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Keeping Up With Jones: Close Range
Posted Feb 1, 2011 Print Version     Page 1of 1
  

Chris P. JonesTell me if something like this has happened to you. Recently, I scheduled an inspection of my condominium for any necessary upgrades. The cable technician was able to perform the service sometime between the hours of 1 p.m. and 5 p.m. Although I was happy to find this highly referred service provider available on a date while I was in town, I was disappointed that I had to potentially wait all afternoon at home, unable to complete other tasks that begged for my attention.


So I hoped for a 1 p.m.–2 p.m. arrival. After 2 p.m. came and went, I hoped for no later than 3. After 3 gave way to 3:30, I had no illusions that he would show up before 4, and I wasn’t surprised in the least bit when he drove up closer to 5 p.m. After he performed what he agreed to perform within the time frame that he told me he would perform it, I still felt dissatisfied. In hearing a span of hours in which he could pop in, I got my hopes up that he could come sooner rather than later and that I could spend the rest of the afternoon taking care of my other responsibilities.

After the fact, I realized that I would have felt completely different if he had guaranteed me an exact time for his visitation. Our expectations would have been crystal clear, and there would be no extra emotion stirred by this simple business service.

In the same way, we do our clients a disservice when we communicate that we will deliver their film within a range of time instead of promising delivery by an exact date. If you tell a couple that they could receive their video in 4–8 months, you can bet your bottom dollar that they are going to be hopeful that it’s closer to 4. Once Month 5 rolls around, they might give you a call: “Just checkin’ in, since you said it could be done by now.”

Presenting a range of delivery dates allows the client to develop his or her own idea about when the film will be completed. Even though you had them contractually agree to the possibility of receiving their deliverables at 8 months, they still feel let down because their hopes were up for a premiere at Month 4. You do not want your clients feeling anything but anticipation and excitement, and allowing them a preventable possibility of being disappointed, no matter how slight, can begin to undermine your brand experience.

Giving a variable delivery time has become accepted practice within our industry, and not without tenable reasons. For one, certain times of the year are busier than others, and the backlog grows. The completion date for one event is entirely dependent upon how many events are in the queue ahead of it. During the slow season, it may take only 4 months. But during the busy season, it could take 8, so one contracts for delivery “within 4–8 months.”

Another reason is a bit more furtive. I believe that if we were to advertise the end of our delivery range solely as the definitive delivery date, we would fear that couples might not hire us, thinking our delivery time to be too long. In other words, our potential to sell is strengthened by the possibility of being able to deliver in the near end of the range (4 months), but we give ourselves leeway to deliver on the far end of the range (8 months).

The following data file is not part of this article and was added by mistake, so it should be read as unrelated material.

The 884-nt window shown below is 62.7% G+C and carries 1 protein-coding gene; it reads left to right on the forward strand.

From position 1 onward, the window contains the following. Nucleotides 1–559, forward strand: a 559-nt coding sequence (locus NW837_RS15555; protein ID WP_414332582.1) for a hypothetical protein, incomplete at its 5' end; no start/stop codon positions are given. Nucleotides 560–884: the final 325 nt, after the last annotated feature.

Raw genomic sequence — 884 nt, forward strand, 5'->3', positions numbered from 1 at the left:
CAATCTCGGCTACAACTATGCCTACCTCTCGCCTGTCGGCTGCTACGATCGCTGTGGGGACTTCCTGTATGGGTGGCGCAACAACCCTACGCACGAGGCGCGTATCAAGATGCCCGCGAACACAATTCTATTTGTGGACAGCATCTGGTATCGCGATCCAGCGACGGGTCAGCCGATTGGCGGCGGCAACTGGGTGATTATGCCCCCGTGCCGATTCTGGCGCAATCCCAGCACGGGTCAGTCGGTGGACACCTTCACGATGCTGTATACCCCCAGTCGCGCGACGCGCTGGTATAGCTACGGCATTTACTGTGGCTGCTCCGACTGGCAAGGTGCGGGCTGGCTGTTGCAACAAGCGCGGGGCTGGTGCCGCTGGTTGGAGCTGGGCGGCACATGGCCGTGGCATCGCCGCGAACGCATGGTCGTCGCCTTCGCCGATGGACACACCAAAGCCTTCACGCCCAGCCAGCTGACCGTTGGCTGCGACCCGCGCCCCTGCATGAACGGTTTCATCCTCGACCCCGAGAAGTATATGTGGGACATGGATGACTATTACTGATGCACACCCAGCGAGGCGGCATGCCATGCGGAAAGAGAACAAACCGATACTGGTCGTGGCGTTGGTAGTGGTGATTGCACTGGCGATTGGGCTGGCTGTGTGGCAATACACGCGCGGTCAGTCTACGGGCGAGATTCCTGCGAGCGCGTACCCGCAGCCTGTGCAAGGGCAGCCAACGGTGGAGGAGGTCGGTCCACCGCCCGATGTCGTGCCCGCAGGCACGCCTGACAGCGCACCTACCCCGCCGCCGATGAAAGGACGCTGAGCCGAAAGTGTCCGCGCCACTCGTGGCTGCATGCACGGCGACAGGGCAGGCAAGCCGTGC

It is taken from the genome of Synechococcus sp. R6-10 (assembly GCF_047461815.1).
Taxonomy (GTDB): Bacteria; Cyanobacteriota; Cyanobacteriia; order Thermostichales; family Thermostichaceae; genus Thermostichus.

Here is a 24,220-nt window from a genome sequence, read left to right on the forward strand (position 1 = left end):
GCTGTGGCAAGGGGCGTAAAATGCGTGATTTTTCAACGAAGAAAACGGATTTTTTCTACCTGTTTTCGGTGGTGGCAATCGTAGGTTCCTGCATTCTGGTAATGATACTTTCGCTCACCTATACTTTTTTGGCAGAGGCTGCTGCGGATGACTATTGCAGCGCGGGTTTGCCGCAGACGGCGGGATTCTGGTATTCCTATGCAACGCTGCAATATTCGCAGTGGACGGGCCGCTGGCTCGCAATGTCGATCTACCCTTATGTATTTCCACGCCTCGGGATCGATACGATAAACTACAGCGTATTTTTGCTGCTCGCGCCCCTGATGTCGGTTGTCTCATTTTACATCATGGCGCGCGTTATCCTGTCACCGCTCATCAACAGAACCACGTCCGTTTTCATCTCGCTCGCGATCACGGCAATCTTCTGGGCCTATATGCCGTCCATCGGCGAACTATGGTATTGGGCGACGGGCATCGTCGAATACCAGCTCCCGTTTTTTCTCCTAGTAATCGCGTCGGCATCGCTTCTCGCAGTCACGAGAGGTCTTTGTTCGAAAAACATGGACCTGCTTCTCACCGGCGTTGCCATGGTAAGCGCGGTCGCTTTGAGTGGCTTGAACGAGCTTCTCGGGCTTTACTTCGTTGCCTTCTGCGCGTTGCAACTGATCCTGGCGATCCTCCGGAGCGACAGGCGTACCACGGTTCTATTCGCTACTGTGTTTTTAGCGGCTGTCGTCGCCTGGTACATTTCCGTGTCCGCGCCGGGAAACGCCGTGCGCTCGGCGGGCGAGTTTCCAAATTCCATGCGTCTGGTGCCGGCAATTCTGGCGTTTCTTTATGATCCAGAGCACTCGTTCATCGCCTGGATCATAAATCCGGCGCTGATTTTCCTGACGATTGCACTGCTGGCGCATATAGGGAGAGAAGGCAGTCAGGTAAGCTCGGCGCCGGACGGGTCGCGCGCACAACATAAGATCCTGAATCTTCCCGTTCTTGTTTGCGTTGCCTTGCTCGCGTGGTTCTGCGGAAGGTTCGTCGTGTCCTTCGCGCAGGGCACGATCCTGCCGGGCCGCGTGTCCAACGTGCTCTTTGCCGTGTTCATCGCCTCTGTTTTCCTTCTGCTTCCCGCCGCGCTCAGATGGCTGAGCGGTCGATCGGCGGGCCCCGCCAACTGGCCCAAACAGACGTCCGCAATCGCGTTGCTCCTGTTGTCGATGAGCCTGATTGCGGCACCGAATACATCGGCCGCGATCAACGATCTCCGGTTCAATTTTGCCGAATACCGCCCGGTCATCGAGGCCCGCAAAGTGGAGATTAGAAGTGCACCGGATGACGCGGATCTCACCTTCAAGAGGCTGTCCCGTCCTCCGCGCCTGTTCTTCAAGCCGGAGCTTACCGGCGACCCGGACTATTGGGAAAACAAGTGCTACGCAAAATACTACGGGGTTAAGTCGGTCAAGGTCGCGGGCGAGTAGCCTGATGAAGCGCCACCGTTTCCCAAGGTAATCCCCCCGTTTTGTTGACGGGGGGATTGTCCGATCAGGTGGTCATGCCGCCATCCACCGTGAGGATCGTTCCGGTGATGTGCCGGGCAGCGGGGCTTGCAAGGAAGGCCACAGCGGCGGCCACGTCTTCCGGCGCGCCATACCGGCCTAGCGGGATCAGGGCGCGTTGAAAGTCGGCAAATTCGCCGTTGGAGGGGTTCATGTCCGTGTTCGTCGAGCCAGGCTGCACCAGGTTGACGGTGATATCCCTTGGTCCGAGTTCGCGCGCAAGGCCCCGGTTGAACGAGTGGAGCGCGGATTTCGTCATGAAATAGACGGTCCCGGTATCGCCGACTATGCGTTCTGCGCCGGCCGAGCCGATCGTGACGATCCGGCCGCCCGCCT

Since this approach welcomes “check-in” calls, it distracts you from chipping away at your backlog and, ironically, from completing the client’s film. In order to prevent these intrusions, nothing short of communicating that “your video will be delivered on this date” will suffice. It is imperative that you stick with the pronoun “on.” Were you to say, “Your video will be delivered by this date,” you would open up the expectation that it could be delivered sooner. The same applies for saying “within 8 months.” Although you are not specifying a range, you are indirectly communicating that it could be done sooner, and that’s what you want to avoid entirely.

Setting a single delivery date will also save you mental capacity. For those who offer a completion range, some clients will push for a more specific deadline. When you succumb to the temptation to offer a more concrete juncture, you then have to remember all of these separate stipulations. On the other hand, in treating all clients the same, you make no special promises, you accrue no additional details, and you eliminate miscommunications before they can transpire. If you always say “8 months,” then you never have to remember saying anything else.

While I clearly highlight the delivery date in my contract, I find that the best opportunity to etch it permanently across clients’ minds occurs the week after their wedding. If you are following my suggestion from last month, you are posting a brief preview online no more than 4 days after the event. End your preview with a title card that says, “Coming on this specific date.” After the clients delight in the preview, they take note of when they get to see more. Even their friends reinforce it, telling them, “I cannot wait until that specific date.”

Who knows—once you gain the reputation as being the person who picks a tight deadline and sticks to it, your brides might call you in hopes that you can install their cable service as well!

Chris P. Jones (jones at masonjarfilms.com), an Austin, Texas-based EventDV 25 All-Star, has been shooting weddings for nearly a decade and is a co-founder of the wedding filmmaking educational gathering IN[FOCUS].



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